Introducing GitHub Issues Integration
May 6, 2020 by Alex Ross, @alexr00
On the Visual Studio Code team, we use GitHub issues to track all of our work. From our detailed iteration plans to individual bugs, we track everything as GitHub issues. Given how important issues are to our team and other GitHub projects, we wanted to add GitHub issues integration to VS Code. This addition complemented the GitHub Pull Request work we announced over a year ago. Starting with VS Code version 1.45, this new support to move the issues and source code closer together will be available in the GitHub Pull Requests and Issues extension (formerly named GitHub Pull Requests).
Our integration approach
Issues and pull requests often go hand in hand, so including them in the same GitHub Pull Requests and Issues extension was a logical step as much of the same GitHub API is needed for both issues and pull requests. We did not want to add GitHub functionality directly to the core VS Code editor because there are many source control options. Instead, we will recommend the extension when we detect that a user's open repository uses GitHub. By working with our own extension API, we ensure the API has the features that extension authors need, and other repository providers can implement similar integration.
It was important that we not prescribe overly specific workflows. Instead, our goal was to bring issues into the inner development loop in a flexible way. For example, giving more context for an issue in a code comment is part of that goal, but adding full issue management into VS Code doesn't fit as well. We don't want to reinvent UI that GitHub already does well. We do want to make connections that aren't already there.
Issues in the code context
Linking to issues in source code is a normal part of our workflow, especially when there's some logic that's difficult to understand or when there's a //TODO comment that needs action. If you do a search for issue references in the VS Code repo, you'll see plenty of issues mentioned. While linking gives a pointer to more information, to actually learn more you need to leave the editor. Now, by gaining this issue context through hovers, you don't need to break your flow to learn more.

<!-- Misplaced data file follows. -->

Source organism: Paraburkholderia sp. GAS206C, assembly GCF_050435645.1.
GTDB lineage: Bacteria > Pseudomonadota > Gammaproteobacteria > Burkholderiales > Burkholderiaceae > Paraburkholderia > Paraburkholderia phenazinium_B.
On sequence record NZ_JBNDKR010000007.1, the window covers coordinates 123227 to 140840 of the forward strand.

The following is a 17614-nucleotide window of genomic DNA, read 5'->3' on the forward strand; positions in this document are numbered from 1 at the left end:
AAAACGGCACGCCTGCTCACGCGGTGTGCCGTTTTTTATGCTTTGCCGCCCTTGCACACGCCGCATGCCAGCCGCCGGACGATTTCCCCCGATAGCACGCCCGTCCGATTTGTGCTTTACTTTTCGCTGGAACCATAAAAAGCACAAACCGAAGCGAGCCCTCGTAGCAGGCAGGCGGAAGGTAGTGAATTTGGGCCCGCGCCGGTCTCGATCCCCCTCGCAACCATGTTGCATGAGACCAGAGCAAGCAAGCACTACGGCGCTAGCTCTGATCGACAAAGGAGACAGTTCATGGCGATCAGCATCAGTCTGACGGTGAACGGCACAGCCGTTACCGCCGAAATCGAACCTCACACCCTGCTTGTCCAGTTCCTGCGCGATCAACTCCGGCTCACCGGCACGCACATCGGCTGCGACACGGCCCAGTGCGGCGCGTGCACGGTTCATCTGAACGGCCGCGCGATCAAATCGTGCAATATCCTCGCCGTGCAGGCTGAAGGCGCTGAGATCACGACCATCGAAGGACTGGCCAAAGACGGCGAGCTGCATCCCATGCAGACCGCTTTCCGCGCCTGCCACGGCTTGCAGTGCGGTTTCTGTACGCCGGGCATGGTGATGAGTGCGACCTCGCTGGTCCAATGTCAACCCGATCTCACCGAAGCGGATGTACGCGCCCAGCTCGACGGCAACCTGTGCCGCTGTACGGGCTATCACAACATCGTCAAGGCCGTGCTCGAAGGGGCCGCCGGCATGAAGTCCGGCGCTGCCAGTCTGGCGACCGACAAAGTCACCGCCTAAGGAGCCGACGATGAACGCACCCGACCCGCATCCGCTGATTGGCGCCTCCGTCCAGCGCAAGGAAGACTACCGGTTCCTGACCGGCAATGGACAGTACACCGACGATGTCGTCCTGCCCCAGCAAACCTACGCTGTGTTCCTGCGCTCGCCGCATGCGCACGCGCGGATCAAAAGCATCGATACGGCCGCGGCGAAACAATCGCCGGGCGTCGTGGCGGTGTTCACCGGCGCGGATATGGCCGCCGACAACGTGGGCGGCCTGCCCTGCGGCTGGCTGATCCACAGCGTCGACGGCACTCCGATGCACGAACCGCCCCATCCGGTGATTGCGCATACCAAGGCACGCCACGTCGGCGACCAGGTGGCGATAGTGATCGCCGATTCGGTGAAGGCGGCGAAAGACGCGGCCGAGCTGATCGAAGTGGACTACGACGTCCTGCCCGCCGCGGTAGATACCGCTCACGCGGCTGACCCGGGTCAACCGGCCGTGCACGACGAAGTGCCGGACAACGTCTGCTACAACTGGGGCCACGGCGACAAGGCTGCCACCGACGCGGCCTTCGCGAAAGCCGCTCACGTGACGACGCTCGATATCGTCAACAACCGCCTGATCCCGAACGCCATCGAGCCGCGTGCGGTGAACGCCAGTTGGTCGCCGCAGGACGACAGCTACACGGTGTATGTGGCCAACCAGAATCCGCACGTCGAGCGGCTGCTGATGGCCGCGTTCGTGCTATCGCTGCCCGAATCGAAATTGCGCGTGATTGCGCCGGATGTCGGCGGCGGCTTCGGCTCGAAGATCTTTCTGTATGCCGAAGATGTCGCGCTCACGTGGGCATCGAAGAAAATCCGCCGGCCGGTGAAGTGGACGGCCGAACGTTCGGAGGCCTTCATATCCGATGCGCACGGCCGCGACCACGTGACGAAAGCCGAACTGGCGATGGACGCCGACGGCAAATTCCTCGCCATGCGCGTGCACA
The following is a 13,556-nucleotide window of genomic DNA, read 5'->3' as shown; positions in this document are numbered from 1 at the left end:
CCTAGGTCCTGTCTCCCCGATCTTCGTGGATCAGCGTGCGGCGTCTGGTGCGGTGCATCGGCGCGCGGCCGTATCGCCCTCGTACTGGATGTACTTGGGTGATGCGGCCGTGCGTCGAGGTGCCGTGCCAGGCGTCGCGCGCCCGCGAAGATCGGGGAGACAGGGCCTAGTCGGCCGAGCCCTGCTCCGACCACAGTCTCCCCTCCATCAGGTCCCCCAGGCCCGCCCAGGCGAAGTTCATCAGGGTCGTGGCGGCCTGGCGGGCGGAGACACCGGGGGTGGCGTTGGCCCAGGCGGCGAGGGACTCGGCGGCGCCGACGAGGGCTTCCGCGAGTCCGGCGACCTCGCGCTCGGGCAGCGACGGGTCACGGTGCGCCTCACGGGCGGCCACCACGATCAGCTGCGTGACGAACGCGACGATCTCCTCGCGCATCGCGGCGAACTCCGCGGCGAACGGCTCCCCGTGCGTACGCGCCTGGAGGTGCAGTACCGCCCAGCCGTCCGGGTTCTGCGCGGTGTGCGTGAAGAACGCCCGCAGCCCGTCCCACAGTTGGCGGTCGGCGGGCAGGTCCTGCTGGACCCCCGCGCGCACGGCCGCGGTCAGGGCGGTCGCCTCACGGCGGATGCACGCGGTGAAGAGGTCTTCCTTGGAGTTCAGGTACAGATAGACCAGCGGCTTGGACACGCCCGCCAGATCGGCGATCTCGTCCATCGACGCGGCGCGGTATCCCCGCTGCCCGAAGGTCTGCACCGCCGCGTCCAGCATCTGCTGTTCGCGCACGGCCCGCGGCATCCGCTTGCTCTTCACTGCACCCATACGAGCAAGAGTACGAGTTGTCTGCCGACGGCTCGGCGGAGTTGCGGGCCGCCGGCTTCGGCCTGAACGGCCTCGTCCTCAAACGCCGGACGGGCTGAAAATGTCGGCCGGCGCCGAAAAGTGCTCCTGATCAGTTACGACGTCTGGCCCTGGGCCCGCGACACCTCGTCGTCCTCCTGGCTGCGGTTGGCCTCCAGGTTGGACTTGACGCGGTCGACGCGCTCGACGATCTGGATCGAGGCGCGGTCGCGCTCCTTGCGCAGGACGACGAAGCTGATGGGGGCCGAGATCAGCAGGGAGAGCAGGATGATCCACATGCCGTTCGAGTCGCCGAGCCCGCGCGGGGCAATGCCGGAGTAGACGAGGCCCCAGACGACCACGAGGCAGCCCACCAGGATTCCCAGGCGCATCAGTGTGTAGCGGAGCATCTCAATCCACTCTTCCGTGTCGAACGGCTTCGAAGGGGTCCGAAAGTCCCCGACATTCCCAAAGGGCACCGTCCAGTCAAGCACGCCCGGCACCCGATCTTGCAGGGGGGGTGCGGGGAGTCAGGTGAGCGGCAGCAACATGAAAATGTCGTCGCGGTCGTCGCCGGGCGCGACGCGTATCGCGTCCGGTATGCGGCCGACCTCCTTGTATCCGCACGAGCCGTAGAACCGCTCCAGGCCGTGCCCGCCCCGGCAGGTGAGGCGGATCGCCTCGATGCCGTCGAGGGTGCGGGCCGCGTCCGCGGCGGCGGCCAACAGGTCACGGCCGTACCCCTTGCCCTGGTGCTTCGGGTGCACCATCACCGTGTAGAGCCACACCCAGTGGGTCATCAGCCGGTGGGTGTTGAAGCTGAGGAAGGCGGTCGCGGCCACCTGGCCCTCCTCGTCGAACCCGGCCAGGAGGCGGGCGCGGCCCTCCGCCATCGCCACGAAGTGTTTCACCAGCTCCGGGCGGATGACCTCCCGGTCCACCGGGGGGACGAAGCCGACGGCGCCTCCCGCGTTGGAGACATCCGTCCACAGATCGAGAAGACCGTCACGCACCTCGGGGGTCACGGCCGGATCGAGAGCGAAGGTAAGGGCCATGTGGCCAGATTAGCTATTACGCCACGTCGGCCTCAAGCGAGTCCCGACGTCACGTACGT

Issue hovers work on full issue URLs, issue comment URLs, issues referenced by number (
#1234), and issues referenced by
owner/repository#1234 (for example
Microsoft/vscode#1234). We also often reference users in our codebase. The VS Code proposed API has many developer references to make it obvious who's responsible for the proposals.
Issue context is typically needed in commit messages to reference an issue the commit resolves, within source code files, and in Markdown (such as a changelog). To easily add this context, we have added completion suggestions for issues and users. In the Git commit textbox, you can format your issue completion with the
githubIssues.issueCompletionFormatScm setting. In Markdown files, issues complete as a Markdown link, and in other files, issues complete as a simple issue number (
The list of possible issues is configurable with the setting
githubIssues.queries, so if you work across multiple repositories, you can include queries for those issues. The queries use the GitHub search syntax. The list of users includes the collaborators in the currently open repository.
Creating an issue from anywhere
When we find a bug in VS Code while working on some source code, we create an issue and assign it to whoever owns that area. Or, if the finder of the bug is also the owner, we'll often leave a //TODO comment as a reminder to come back to it. Having //TODOs scattered throughout the codebase is hard to keep track of when you have many contributors (though it's safe to say that we've all done it), but creating an issue and referencing it in the //TODO is trackable. To reduce the barrier and context loss when creating an issue while you're deep in the source, there are a few new ways to create issues:
From a //TODO comment (configurable with
githubIssues.createIssueTriggers), you can create and assign an issue without leaving VS Code.
And from a selection, you can quickly create an issue with a permalink back to the source code where it originated, using the GitHub Issues: Create Issue from Selection command. If you just need a pointer to some code, you can also use the GitHub Issues: Copy GitHub Permalink command. Finally, if there is failure information in the terminal, you can just copy the output to the clipboard and create an issue using GitHub Issues: Create Issue from Clipboard.
Working on issues
A common workflow is to look at your issues, pick one to work on, create a branch to work in, make some commits, then merge your changes back into master with a pull request. From the new Issues view, you can do exactly that.
To fit more workflows, there are several options you can configure. If your flow doesn't involve creating a topic branch, you can disable the branch creation with
githubIssues.useBranchForIssues. If you have a different naming scheme for your branches, you can use the
githubIssues.workingIssueBranch setting. The issues listed in the Issues view can be configured to use a custom query with
Want to learn more?
You can also read the Working with GitHub topic, which describes VS Code's GitHub integration in more detail.
Currently, most of these features are only supported in repository clones (not forks), so there is more work to be done to support that and other use cases. We would love to see your feedback for this extension, so feel free to leave us a suggestion in the issues in the extension repo!
Alex Ross, VS Code developer @alexr00